CLIFTON PARK, N.Y. (NEWS10) — To the beat of The Bee Gees, Shenendehowa High School sophomores took the first steps to saving a life through CPR on Tuesday.
“It was definitely better than learning it in a real life scenario, like right off the start,” says one student Justin Gillan.
“It was definitely fun and more hands on than just writing stuff down on a piece of paper,” adds classmate Greg Sweet.
Students were able to practice on mannequins and training tools donated by Albany Med in partnership with the American Heart Association “CPR in Schools” program. Health teacher Daniel Marek says he finds this lesson so important as he knows all too well how critical CPR can be in a crisis.
“I knew a person who actually saw their mother pass away. She needed someone to do CPR, but the person didn’t know how to perform CPR, didn’t know what to do,” Marek explains to NEWS10’s Mikhaela Singleton. “That person dedicated themselves to learning and teaching this skill, and life really comes full circle, because their father later needed CPR in a situation and this person saved their father’s life.”
He says he told his students that story to bring home how important it is to learn hands-only CPR.
“These kids are smart enough to know a real life situation can be scary , but there’s reasons why things happen so you can learn from them and prevent them in the future,” Marek says.
Albany Medical College professor and chief of the Emergency Medicine Department’s Prehospital and Operational Medicine division, Dr. Michael Dailey was on hand to show the teens useful tips and explain technique. He says he enjoys helping the students become excited to learn.
“What it does is it really gives them the chance to gain that confidence that they’ll need if they have to react in case of an emergency,” Dr. Dailey says.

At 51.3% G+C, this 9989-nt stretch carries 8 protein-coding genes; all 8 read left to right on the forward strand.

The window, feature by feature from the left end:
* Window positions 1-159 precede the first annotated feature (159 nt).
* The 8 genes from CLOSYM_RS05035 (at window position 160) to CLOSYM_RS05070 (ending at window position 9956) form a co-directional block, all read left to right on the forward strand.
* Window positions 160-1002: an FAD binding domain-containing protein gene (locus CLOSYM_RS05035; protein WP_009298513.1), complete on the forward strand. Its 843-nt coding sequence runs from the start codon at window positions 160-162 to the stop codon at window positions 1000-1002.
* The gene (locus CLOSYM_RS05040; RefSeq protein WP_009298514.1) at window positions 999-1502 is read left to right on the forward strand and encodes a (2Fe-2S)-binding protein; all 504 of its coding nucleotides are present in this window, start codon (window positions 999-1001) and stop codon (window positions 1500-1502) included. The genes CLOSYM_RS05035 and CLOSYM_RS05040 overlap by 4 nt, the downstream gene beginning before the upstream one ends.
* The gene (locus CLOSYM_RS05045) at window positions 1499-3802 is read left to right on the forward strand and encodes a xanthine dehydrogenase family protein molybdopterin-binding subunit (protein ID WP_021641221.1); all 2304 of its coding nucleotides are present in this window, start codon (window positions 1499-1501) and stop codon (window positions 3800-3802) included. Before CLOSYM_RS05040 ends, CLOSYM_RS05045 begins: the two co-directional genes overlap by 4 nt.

Shenedehowa Central School District Superintendent L. Oliver Robinson agrees and adds CPR is a critical skill that needs to be ingrained into every member of the next generation.
“We want this to be an authentic learning experience for our students and not just another academic exercise, another assignment they have to do, or another course they have to take, but truly something that empowers them to be difference makers,” Robinson says.
“All kids have to take a health class before they graduate so what better way for them to leave equipped for the real world than to provide them with this skill. Certainly the partnership with the American Heart Association has been great,” he goes on to say.
The teens themselves know just how important this fun lesson will be later.
“You’re doing something good, and you’re saving a life. There’s no words to describe really explain it, but you’re saving someone’s life,” explains Sweet.
“Their life is basically in your hands,” adds Gillan.
The American Heart Association and its partners have donated 15 free “CPR in Schools” kits to different institutions across the Capital Region so far this year.